A photo of Holly Martino from her Facebook page.
A photo of Holly Martino from her Facebook page.

Afterward, Martino posted the following message on his Facebook page:

Holly and I remain deeply in love and committed to each other and to our family. The incident that happened Friday night was a foolish mistake. We were both drinking too much. We got into an argument that escalated over a struggle for a cell phone. We were both inadvertently injured and we were not trying to hurt each other.

My overreaction was uncalled for. I am ashamed of my behavior. I should've walked away. I also believe alcohol was a major catalyst. We are dealing with our issues through professional Christian spiritual counseling, with mutual love and support. We advise anyone dealing with these struggles to seek help before there is an incident.

A lot's changed since this note appeared. For one thing, Martino appears to have taken his Facebook page offline. For another, he has publicly acknowledged that he and Holly are getting a divorce -- one whose records are sealed, so that his private financial information isn't made public.

This caution makes sense given the previous times when data like this was shared in court. After Holly declared bankruptcy in 2004, for instance, her ex-husband, Mike Willis, accused Martino of shifting assets -- a claim he denied. (Martino branded Willis a "liar.") And then there was Martino's own bankruptcy in 2011, in which he was said to have liabilities of $78 million -- a figure Martino disputed.

Martino ultimately settled the bankruptcy for $3.6 million, telling Westword he'd gotten into fiscal difficulty due to arrogance mixed with greed.

Presumably, Martino hoped this payout would be the last uncomfortable headline he'd generate for a while -- but it was not to be. In October, Martino was cited for harassment in Douglas County. And then came the arrest in December, which he declined to discuss with Westword at the time.

Continue for more about Tom Martino's plea agreement, including additional photos.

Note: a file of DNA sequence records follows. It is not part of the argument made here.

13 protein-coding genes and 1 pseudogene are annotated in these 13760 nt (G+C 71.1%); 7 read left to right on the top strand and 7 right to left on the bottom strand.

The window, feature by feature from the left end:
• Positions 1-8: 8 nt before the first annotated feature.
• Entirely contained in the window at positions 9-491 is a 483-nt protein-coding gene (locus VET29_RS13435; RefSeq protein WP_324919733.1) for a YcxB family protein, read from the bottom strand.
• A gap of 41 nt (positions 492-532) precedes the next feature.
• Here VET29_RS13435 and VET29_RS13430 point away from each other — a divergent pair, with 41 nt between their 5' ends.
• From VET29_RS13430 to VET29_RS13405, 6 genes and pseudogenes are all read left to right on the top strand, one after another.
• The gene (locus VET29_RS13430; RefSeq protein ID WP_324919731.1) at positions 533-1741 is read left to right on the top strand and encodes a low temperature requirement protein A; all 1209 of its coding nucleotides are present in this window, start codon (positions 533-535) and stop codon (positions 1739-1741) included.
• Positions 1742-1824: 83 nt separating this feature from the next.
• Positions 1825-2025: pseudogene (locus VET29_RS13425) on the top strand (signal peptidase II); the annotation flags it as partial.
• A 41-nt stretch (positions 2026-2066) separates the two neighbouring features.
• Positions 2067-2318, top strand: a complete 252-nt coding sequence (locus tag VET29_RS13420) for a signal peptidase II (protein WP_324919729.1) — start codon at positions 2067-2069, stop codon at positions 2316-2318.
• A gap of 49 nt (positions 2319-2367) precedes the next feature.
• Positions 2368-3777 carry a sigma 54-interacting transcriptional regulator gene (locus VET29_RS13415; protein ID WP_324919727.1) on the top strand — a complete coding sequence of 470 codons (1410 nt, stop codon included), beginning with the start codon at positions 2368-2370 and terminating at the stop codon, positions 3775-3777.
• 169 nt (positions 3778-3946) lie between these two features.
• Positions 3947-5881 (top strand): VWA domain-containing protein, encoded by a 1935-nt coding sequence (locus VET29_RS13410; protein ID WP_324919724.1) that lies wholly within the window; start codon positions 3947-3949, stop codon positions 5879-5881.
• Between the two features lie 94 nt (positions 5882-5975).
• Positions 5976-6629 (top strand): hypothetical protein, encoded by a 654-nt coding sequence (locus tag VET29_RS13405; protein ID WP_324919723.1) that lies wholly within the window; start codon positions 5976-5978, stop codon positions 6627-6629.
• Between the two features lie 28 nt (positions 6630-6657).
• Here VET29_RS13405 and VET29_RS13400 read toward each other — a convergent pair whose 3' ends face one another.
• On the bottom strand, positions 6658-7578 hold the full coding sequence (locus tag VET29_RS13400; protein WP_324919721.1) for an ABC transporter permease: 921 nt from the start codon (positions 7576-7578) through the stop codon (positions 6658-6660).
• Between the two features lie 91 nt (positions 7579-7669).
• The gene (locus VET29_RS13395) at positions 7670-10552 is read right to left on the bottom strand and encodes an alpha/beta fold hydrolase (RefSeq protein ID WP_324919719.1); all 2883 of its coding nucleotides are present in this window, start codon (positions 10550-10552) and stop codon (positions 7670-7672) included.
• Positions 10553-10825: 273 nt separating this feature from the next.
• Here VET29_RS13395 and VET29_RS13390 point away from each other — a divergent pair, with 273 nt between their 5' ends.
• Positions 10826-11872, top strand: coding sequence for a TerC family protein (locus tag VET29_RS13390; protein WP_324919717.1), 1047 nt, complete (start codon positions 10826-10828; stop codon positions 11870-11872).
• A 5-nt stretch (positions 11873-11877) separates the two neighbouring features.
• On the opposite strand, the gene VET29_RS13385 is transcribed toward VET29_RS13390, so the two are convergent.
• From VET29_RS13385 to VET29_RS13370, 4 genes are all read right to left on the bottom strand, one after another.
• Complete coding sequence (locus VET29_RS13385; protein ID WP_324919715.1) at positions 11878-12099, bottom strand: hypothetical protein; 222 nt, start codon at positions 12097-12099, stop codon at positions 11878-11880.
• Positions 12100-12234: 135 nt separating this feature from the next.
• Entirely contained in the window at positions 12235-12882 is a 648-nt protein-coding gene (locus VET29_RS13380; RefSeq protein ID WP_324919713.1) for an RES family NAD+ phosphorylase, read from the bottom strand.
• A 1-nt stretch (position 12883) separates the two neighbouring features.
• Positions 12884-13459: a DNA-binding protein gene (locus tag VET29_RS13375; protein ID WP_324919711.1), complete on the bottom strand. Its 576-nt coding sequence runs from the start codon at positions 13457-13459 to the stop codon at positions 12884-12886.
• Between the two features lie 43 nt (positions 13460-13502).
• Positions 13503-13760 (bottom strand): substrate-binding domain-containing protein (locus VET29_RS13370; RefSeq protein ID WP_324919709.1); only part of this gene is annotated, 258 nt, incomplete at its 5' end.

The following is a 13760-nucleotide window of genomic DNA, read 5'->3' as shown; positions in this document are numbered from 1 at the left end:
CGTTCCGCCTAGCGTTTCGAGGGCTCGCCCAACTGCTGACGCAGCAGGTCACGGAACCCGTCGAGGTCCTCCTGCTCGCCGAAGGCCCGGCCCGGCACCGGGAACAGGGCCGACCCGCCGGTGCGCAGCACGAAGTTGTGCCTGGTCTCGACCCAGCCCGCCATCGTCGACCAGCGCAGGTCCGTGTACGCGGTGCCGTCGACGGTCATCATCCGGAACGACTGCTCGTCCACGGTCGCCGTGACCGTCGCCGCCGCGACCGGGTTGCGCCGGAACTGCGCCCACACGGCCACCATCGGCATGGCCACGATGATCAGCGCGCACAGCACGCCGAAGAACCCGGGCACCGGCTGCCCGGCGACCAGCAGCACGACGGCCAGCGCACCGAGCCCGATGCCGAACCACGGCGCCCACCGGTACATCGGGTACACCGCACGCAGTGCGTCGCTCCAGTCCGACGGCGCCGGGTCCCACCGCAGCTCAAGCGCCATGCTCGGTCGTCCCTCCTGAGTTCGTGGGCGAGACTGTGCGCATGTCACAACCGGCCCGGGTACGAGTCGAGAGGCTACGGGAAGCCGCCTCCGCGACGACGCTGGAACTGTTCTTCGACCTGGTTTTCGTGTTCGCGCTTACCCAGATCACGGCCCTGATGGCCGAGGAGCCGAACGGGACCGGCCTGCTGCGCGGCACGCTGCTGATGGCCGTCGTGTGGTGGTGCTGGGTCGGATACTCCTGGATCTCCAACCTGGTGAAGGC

Tom Martino in pitchman mode.
Tom Martino in pitchman mode.

Now, however, Martino has selectively opened up, speaking to the Denver Post and 9News -- pretty much the only local news station for which he hasn't worked. (He was previously employed as a consumer-affairs personality for CBS4 and Fox31, which is affiliated with CW2.) But his effort to put the best face on the situation contained a number of eye-opening comments.

At one point, Martino says that his life began to unravel about four years ago, after he "did something strange: I surrendered my life to Jesus Christ."

No, he's not blaming Jesus for his bad luck. Rather, he says he was "being cleansed, and I was being taught a lesson that you don't need money and you don't need a trophy wife and you don't need fancy cars to be happy."

Is Martino now dismissing Holly as a "trophy wife"? Some people may interpret the comment that way. And in regard to the fancy cars, there's no question Martino has worked overtime to hang on to every cent he can amid the shrinking of his media empire: He was once a nationally syndicated radio personality, but his main properties are now his daily radio program on KHOW and a website, Troubleshooter.com.

Regarding the incident with Holly, Martino tells the Post he never struck her. Rather, he was trying to "restrain" her because she drunkenly tried to get out of a moving vehicle. She's said to have called the cops upon their return home, when they continued to engage in what he described as a "terrible, terrible, stupid argument.

"I was not violent," Martino insisted. "I'm not proud of my behavior. The reason I plead guilty to disturbing the peace is because I was an idiot."

We've e-mailed a list of questions to Martino and will update this post when and if we hear back from him. Additionally, we've reached out to a Clear Channel executive with questions about Martino's radio program.

Here's a look at Martino's booking photo.

Tom Martino.
Tom Martino.

Send your story tips to the author, Michael Roberts.

More from our Media archive circa February 2013: "Tom Martino after bankruptcy settlement: 'It was arrogance mixed with greed.'"